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albert
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ooo it sounds good, thank you for all this information


February 3, 2012, 06:53 

#8 
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albert
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Hi Dimeflow, a few days ago, you posted:
In order to get around this, you can use Kozeny's equation which calculates a permeability value using the following: k = (epsilon^3)/((1epsilon)^2)*K*(S^2) where: epsilon = porosity (void fraction) K = Kozeny constant (2 for tubes, 3.1 for parallel fibres, 5 for random packing) (look up Coulson and Richardson to confirm values) S = sphrecity (measure of how spherical) = ((pi^1/3)*(6Vp)^2/3)/Ap Vp = volume of particle Ap = area of particle So how does this fit together in CFX? You have to input a POROSITY, PERMEABILITY COEFFICIENT and RESISTANCE LOSS COEFFICIENT. The porosity is simply the % VOID of the region. The Permeability Coeff governs low speed viscous losses. If Erguns equation is to be adopted, this term can be calculated as: Kperm = [(Dp^2)*(epsilon^3)*(S^2)]/[150*(1epsilon)^2] where: Dp = equivalent spherical diameter of particle = 6*(Volume of Particle/Surface Area of Particle) The Resistance Loss term governs inertia effects and can be calculated as: KLoss = 2[1.75*(1epsilon)/(S*Dp*(epsilon^3)] my question is, is the "S" in Kperm is the same as in kozeny´s constant? If so, permeability of kozeny and permeability coefficient in CFX are different, aren´t they? For Kozeny the permeabiöity doesn´t depend directly on the diameter of the particle but on it´s form(spherecity). Therefore all porous media with spherical particles will have the same kozeny´s permeability On the other hand we have the CFX permeability coefficient which does not only depend on the sphericity, but also on the diameter. Is it right??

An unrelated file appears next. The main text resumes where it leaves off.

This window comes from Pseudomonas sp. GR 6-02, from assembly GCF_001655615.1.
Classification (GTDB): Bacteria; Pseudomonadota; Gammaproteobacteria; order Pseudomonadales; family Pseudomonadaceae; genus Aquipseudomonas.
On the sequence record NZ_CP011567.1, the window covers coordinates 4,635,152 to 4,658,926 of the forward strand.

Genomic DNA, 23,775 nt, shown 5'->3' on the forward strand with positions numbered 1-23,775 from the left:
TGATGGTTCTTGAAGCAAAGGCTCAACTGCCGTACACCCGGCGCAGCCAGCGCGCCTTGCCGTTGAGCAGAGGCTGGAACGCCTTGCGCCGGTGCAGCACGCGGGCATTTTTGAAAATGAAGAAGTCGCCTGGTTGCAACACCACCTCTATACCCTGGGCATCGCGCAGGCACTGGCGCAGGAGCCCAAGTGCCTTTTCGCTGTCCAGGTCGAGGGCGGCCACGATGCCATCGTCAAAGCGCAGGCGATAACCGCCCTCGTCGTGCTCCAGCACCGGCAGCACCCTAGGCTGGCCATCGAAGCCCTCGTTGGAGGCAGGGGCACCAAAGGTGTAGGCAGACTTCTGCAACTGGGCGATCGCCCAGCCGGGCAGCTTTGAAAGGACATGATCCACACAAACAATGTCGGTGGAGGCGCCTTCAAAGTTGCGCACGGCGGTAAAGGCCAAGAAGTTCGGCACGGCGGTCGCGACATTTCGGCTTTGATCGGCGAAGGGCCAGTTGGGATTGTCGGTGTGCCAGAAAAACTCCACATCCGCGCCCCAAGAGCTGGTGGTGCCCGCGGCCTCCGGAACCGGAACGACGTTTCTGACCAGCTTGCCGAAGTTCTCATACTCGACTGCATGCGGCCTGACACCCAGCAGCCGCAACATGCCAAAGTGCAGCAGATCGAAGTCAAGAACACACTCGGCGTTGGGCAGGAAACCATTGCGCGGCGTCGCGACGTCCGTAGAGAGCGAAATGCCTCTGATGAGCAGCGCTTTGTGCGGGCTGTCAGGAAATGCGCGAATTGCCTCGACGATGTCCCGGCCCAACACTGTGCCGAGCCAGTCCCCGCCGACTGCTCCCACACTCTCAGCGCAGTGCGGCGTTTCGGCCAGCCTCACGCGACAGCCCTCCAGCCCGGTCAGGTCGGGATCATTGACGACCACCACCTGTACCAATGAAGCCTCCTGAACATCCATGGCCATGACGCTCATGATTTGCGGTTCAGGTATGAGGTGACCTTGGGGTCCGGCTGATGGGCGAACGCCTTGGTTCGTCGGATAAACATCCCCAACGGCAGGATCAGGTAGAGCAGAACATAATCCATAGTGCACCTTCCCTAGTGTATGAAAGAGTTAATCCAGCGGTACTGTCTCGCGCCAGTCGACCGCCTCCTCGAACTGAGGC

February 3, 2012, 08:04 

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Quote:
Hi Pato. Well spotted, and apologies for the error. In the Kozeney Equation, S actually refers to 'Specific Surface Area which is the 'volume of sphere'/'surface area sphere' which equals 6/diameter. I'll log on later and double check the above. D 

February 3, 2012, 08:15 

#10 
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albert
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and is there any difference between S in Kozeny equation and in Kperm for CFX?


November 25, 2014, 08:02 
corrections...

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Quote:
**corrections** The Permeability Coeff governs low speed viscous losses. If Erguns equation is to be adopted, this term can be calculated as: Kperm = [(Dp^2)*(epsilon^3)/[150*(1epsilon)^2] where: Dp = equivalent spherical diameter of particle = 6*(Volume of Particle/Surface Area of Particle) The Resistance Loss term governs inertia effects and can be calculated as: KLoss = 2[1.75*(1epsilon)/(Dp*(epsilon^3)] Dp = Equivalent Spherical Diam of Particle The above terms were found by rearranging the Ergun Equation in to the form of: deltaP/L = (viscosity/Kperm)Vs  KLoss(density/2)Vs^2